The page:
Every time I pass by this hotel, I feel kind of strange.
You might think that this is just an ordinary building. Pretty boring, at that. That it's just an ordinary hotel.
But this is not so.
You must have guessed that now I will show you something else from this artificially created city of Dimitrovgrad. A city that is built according to a plan and everything in it has its own precise place and its own precise and special meaning.
And with that being said, everything had to be and was done in the perfect way.
But in the case of the hotel, it seems to me that the architects were asleep. Or they were drunk or something. 😄
What do I mean?
Of course my brain will again try to handle familiar images and memories. And I think of my hometown. My hometown is smaller than the one I'm showing you, but the layout is quite different there. I am not saying that all cities must be "laid out" in exactly the same way, but I am suggesting that there is some standard that is more or less adopted by city architects and followed for the convenience of citizens.
In my hometown, for example, the hotel was built in the absolute center of the city, on the main and largest square, and in front of it was a garden and a supplementary square, which made it easy to access, made it visible from afar, but also made to look majestic.
This is not the case here. The hotel, the main hotel of the city, is located in the center, yes. But it is located on the main and constantly busy street, without square access to the central entrance. No view of it. You might not even notice it if you walk past it.
This is the side of the building along the main street.
Of course, the building has its peculiarities, such as the fact that it forms a common entity with the city's theater, also located on the main street.
Above you see the building shown from the theater side.
And the entrance to the theater itself.
Monument to this great artist, after whom the theater is named - Apostle Karamitev. Unfortunately, he died very early.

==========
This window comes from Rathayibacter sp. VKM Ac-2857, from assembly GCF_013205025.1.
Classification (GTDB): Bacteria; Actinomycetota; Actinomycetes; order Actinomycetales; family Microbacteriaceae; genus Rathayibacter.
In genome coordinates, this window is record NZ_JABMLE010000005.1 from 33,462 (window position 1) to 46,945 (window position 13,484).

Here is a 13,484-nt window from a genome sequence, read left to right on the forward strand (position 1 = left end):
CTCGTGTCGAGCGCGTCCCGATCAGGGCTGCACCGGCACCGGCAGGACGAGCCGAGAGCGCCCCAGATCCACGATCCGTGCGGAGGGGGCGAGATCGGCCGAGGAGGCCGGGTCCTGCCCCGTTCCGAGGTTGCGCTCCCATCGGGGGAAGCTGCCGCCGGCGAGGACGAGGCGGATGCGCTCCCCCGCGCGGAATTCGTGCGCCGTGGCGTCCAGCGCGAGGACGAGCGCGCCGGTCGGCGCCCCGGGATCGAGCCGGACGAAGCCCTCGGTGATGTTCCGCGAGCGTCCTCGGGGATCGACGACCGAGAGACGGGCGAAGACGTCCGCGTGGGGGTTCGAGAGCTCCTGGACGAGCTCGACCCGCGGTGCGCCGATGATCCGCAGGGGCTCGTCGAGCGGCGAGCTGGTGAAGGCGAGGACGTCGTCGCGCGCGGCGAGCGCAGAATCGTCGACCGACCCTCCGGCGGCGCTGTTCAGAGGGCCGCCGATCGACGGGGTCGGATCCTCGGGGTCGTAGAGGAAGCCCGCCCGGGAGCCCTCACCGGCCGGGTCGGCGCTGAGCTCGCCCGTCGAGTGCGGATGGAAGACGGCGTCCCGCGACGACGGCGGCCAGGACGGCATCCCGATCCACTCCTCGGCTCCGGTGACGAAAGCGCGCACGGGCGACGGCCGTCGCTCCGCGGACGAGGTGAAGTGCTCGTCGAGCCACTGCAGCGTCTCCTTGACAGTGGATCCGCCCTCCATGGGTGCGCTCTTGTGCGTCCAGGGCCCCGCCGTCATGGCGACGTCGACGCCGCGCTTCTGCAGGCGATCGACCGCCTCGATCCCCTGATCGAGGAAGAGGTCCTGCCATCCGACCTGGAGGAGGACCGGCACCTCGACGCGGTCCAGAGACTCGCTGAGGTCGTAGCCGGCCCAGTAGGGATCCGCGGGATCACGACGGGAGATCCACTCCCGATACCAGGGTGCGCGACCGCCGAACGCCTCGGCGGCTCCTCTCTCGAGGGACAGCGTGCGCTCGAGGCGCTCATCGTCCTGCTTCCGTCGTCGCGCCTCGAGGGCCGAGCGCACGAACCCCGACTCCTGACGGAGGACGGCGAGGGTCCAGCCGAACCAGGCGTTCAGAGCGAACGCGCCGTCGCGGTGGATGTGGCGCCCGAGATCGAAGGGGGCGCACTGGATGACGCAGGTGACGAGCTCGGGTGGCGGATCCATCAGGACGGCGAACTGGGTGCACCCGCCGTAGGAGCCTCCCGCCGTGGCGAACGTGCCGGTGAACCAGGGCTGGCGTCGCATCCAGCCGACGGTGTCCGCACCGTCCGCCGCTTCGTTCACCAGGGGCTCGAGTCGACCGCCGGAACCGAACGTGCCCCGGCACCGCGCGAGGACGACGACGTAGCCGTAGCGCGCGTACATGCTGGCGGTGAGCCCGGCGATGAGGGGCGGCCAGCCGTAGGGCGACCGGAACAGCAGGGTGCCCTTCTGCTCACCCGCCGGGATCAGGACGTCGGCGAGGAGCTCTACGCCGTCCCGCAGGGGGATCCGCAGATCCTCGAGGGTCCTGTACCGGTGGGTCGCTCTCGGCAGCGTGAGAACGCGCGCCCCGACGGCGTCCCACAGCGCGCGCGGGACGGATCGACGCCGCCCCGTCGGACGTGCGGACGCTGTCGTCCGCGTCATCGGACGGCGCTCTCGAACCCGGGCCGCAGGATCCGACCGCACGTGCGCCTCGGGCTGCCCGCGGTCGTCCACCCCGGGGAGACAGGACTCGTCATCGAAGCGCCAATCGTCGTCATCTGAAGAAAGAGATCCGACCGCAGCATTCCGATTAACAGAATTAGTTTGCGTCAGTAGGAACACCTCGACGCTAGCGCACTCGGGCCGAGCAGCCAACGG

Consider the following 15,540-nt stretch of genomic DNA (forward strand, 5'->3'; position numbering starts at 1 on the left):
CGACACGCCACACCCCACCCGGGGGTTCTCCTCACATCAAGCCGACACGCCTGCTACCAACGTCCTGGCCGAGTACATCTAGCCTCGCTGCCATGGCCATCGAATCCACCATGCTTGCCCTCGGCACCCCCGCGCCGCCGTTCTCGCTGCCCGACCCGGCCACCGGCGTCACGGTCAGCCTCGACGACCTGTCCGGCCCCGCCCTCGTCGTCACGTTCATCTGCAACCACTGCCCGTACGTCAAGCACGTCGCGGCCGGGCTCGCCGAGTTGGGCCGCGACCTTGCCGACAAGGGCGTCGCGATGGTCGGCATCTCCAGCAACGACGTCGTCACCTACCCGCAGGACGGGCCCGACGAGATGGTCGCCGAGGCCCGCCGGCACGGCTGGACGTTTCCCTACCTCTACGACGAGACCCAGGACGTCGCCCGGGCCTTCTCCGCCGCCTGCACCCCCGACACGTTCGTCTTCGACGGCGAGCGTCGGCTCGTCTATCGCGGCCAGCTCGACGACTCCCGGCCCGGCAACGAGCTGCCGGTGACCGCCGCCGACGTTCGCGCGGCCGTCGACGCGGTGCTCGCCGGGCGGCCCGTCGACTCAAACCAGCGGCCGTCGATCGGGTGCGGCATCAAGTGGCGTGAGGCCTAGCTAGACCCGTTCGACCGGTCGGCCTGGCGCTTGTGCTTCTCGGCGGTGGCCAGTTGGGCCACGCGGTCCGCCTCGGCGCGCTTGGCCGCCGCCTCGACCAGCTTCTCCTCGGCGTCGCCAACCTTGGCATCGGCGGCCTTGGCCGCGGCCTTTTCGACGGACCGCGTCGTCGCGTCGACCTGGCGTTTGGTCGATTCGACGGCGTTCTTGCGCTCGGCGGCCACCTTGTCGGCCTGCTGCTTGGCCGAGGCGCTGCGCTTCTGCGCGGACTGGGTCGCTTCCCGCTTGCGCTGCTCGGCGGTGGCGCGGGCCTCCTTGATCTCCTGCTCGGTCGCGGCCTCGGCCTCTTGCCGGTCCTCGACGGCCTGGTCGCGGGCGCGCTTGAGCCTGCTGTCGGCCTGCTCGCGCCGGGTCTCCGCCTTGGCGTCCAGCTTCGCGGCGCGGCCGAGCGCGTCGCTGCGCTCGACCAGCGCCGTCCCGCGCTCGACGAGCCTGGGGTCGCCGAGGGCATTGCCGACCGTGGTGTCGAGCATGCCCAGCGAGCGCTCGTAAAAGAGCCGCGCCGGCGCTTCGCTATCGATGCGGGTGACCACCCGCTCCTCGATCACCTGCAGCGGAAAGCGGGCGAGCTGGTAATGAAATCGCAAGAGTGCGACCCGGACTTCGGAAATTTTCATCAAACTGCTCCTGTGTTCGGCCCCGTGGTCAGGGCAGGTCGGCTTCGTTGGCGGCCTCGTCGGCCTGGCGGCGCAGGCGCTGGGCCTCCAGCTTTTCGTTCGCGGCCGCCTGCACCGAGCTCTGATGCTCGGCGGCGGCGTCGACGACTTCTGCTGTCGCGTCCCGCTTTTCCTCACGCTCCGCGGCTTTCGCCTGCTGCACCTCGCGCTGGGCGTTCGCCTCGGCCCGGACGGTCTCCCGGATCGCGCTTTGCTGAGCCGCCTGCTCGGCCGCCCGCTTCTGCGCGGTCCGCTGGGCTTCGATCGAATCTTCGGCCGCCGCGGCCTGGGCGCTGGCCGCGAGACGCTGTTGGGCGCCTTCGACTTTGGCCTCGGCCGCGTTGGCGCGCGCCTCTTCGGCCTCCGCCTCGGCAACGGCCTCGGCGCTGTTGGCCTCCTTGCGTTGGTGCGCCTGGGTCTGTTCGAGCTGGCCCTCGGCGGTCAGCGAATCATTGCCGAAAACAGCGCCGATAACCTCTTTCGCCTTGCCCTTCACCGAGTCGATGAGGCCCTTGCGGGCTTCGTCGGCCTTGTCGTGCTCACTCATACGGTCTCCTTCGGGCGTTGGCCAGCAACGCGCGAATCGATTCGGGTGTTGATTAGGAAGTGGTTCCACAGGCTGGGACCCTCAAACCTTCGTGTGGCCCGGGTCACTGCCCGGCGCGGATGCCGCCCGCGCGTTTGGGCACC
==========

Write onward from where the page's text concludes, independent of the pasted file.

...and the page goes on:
You can see from the inscription that the city's Rotary Club had a hand in the creation of the monument.
And here is another pompous communist inscription left on the facade of the theater, in honor of: "the enthusiasts who on May 5, 1957 in Dimitrovgrad laid the foundations of the organized film lovers' movement in socialist Bulgaria".
But let's get back to the hotel, which is the main topic of this post.
I actually like it. It is another representative of the Stalinist architecture ruling in this city - clean and monumental. Beautiful in the simplicity of the detail and its geometric shapes.
Check out this simple 3D neon sign from the past, reading "hotel" in Bulgarian language. Remained intact.
I totally love it.
Or the other three-dimensional signs denoting "restaurant" and "cafe" in the hotel building.
I wish I could peek into one of the rooms in this hotel. But I'm pretty sure that's impossible because it no longer functions as such. This can be seen even from its main entrance, where there are inscriptions of company offices. Perhaps somewhere in the history museum can be found a photo of the interior of the hotel as it was after its construction.
That wasn't all that long ago. But it means an entire era for the Bulgarian people.
An era that is supposed to be irretrievably gone. And never come back.
|Soul's Detour is a project started by me years ago when I had a blog about historical and not so popular tourist destinations in Eastern Belgium, West Germany and Luxembourg. Nowadays, this blog no longer exists, but I'm still here - passionate about architecture, art and mysteries and eager to share my discoveries and point of view with you.|